On to Engine Efficiency. The more efficiently you use your fuel, the more power you get out of each stroke, therefore the less fuel you need to use to get the same power. This is seen in a quality tune. You car runs rich stock, and on off the shelf tunes. This means there is more gas injected into the cylinder than is necessary. This is done for safety reasons, and because each engine is slightly different, the factory doesn't want to tune each car's engine. Now when you get a custom tune, your car is "taught" to use fuel in a more efficient manner. Yes, this is done for power, but a great side effect is the gas mileage. As long as you are driving appropriately, you will be saving gas with a good tune!
You're all good WRX owners so I'm sure you know that you absolutely have to use 91+ octane. If you don't use the required octane, your engine's timing will retard, and you will lose mileage. You will not save any money by using the cheaper lower octane gasolines.
(Side Note: CELs can put the car into "Limp Mode" or indicate that certain sensors aren't functioning properly. This will brutalize your mileage)
And finally... Driving Habits. If you improve upon all of the other aspects listed above, but every time you leave a light you give the throttle a firm push to the floor, then you'll see only negligible differences in mileage.
There are several factors to consider while driving. Throttle Position, Engine Load, Boost and RPM.
Throttle Position is what percentage of your throttle is down, between 8% (idle) and 100% (full throttle) Because we are not diesels we have a throttle plate, and while the car is running it has to be partially open. My car idles between 8-9% throttle, and I didn't go past 20% throttle while I've been experimenting. Just pay attention to is how far down your pushing the pedal.
Engine Load is how much weight the engine is actually pushing. When you are going up hill, the engine fights the weight of the car, and gravity. This creates more engine load. When you're going downhill, gravity assists and you have less engine load. It's the same with vehicle weight. The more weight in the car, the more engine load. Unfortunately, terrain is unchangeable, but just because you're on a hill, that doesn't mean you need to floor it. Just push the accelerator down until you're at a steady speed.
A side note on Engine Load: Oil reduces friction in your engine, which consequently reduces effort/heat/load. Be sure to change your oil regularly with a reliable proven brand. No-name brands may not meet the required GF rating. I personally use a 5w-30 full synthetic, but when i lived in the desert I used a 10w-40 full synthetic. 02-05 required GF-3/4/5, and 06+ require GF-4/5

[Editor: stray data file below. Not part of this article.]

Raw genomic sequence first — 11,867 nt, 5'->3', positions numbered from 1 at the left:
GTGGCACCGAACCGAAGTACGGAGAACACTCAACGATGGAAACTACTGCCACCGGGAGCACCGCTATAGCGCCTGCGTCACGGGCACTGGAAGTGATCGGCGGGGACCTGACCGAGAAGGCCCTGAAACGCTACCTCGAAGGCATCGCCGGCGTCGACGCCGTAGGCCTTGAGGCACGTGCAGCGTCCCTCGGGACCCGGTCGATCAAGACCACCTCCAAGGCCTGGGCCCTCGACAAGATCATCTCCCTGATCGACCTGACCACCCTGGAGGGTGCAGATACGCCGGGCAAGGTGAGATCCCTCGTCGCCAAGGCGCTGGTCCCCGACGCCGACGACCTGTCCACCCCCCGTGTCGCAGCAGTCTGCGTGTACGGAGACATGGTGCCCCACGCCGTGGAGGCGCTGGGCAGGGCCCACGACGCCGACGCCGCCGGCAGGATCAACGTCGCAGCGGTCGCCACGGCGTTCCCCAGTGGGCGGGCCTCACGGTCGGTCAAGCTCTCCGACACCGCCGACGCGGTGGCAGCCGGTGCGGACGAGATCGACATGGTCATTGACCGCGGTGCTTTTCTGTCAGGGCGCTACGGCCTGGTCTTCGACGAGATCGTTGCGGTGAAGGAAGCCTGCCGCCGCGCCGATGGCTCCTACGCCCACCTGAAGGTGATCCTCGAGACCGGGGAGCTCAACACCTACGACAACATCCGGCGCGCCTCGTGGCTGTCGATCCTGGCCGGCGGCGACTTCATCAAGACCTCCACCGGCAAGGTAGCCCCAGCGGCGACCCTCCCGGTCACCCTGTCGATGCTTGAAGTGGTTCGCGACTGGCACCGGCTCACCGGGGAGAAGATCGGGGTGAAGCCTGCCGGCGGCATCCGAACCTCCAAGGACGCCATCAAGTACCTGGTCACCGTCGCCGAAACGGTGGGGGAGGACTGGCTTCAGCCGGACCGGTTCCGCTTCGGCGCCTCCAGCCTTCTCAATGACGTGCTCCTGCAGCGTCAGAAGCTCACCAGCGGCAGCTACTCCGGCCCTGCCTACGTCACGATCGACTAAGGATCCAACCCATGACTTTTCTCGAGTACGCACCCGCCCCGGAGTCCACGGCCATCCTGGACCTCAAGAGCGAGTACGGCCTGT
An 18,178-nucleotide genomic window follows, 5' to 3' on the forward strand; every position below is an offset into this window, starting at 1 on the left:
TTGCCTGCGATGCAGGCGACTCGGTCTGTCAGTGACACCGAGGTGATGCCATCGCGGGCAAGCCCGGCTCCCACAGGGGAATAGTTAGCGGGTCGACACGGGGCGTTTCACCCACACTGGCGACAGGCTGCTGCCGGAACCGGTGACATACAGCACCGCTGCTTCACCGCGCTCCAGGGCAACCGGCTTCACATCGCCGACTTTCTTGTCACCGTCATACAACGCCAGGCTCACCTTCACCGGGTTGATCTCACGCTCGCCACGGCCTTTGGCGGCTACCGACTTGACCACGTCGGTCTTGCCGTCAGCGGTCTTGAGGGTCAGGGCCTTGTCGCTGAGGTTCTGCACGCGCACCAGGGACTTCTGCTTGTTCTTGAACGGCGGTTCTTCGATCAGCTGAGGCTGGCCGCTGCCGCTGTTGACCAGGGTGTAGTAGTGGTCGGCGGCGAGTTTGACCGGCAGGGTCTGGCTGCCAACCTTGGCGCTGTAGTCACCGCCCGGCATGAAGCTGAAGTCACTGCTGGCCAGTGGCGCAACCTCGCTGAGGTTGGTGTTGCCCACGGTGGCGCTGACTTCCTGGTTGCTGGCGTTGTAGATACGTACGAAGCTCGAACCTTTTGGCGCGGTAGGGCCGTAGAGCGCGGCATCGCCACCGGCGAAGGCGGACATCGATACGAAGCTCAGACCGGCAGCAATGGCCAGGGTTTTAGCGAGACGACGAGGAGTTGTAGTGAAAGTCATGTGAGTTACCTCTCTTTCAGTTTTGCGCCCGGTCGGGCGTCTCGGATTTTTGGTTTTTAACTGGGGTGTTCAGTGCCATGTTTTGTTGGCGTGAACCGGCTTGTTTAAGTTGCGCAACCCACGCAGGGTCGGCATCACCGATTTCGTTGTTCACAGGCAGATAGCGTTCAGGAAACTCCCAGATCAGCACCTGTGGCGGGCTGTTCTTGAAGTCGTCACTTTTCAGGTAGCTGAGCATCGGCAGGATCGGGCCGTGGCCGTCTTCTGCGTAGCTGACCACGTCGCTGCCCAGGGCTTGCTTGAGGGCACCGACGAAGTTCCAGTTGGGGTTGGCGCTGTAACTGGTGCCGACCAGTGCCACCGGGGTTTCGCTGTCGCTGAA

Boost. We all know what it is. It's the amount of air pressure the turbo is creating. Well, the more air there is being compressed in the cylinders, the the more fuel must be added. So if we stay out of boost, then you won't consume as much fuel. Simple as that.
Your RPM's effect on gas mileage has a lot of falsities to it. There are a few things you must consider. The higher the RPM, then the more times per minute each piston is pumping. So if you are at 4k RPM, vs 2k RPM with the same throttle position, same load, same boost... (we're only talking RPM) then the 4k RPM will consume more fuel per minute, just on the number of times the cylinders fire per minute. So you'd think "The lower the RPM the better the gas mileage?" Not necessarily. There's a fine line. When you get too low, there isn't enough torque, and you have to increase throttle position to maintain speed. That's why you don't drive 40mph in 5th or 6th gears. So you want to drive at the lowest RPM with the lowest throttle position in the gear that best matches your speed.
Every car is different, but I usually stay between 1800 and 2800 RPM to get the best mileage. On my vehicle, 1800 RPM matches the speed to 10x the gear. What I mean is, in 5th at 50mph I'm at 1800rpm, 4th at 40 at 1800, 3rd at 30 I'm at 1800, etc.
Another consideration in your driving habits is Newton's First Law of Physics: "An object in motion tends to stay in motion, and an object at rest tends to stay at rest unless acted upon by outside force." Basically it takes energy to start you from a stop. More than if you accelerate while you're moving. If you attempt to coast into stop lights, etc. then you will also save gas. Don't do anything illegal (run stop signs) or unsafe just to save gas though!
Idling excessively is also a gas mileage waster. Sitting with your engine on for extended periods of time is a waste. If you stop at a convenience store, or drop by your house to grab something... Turn your car off! You'll save gas and money in the long run!
Any questions, comments, or corrections. Please post!